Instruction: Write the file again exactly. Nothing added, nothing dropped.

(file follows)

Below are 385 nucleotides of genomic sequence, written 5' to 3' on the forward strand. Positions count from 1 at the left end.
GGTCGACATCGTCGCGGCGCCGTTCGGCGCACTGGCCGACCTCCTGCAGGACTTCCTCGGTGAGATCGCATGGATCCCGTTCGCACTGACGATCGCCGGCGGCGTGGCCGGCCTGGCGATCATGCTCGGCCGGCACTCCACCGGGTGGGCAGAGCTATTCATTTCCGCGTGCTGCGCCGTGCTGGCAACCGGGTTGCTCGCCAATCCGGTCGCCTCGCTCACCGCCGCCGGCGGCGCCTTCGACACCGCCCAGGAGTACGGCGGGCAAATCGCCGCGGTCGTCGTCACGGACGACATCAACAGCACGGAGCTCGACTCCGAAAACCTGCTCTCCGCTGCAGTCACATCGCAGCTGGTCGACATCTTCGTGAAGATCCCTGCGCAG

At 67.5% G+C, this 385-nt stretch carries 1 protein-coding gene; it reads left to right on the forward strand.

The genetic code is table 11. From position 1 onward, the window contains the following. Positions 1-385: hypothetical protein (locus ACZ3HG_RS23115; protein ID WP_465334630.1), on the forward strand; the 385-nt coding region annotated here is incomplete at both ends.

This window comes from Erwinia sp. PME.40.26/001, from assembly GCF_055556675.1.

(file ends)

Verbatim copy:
Below are 385 nucleotides of genomic sequence, written 5' to 3' on the forward strand. Positions count from 1 at the left end.
GGTCGACATCGTCGCGGCGCCGTTCGGCGCACTGGCCGACCTCCTGCAGGACTTCCTCGGTGAGATCGCATGGATCCCGTTCGCACTGACGATCGCCGGCGGCGTGGCCGGCCTGGCGATCATGCTCGGCCGGCACTCCACCGGGTGGGCAGAGCTATTCATTTCCGCGTGCTGCGCCGTGCTGGCAACCGGGTTGCTCGCCAATCCGGTCGCCTCGCTCACCGCCGCCGGCGGCGCCTTCGACACCGCCCAGGAGTACGGCGGGCAAATCGCCGCGGTCGTCGTCACGGACGACATCAACAGCACGGAGCTCGACTCCGAAAACCTGCTCTCCGCTGCAGTCACATCGCAGCTGGTCGACATCTTCGTGAAGATCCCTGCGCAG

At 67.5% G+C, this 385-nt stretch carries 1 protein-coding gene; it reads left to right on the forward strand.

The genetic code is table 11. From position 1 onward, the window contains the following. Positions 1-385: hypothetical protein (locus ACZ3HG_RS23115; protein ID WP_465334630.1), on the forward strand; the 385-nt coding region annotated here is incomplete at both ends.

This window comes from Erwinia sp. PME.40.26/001, from assembly GCF_055556675.1.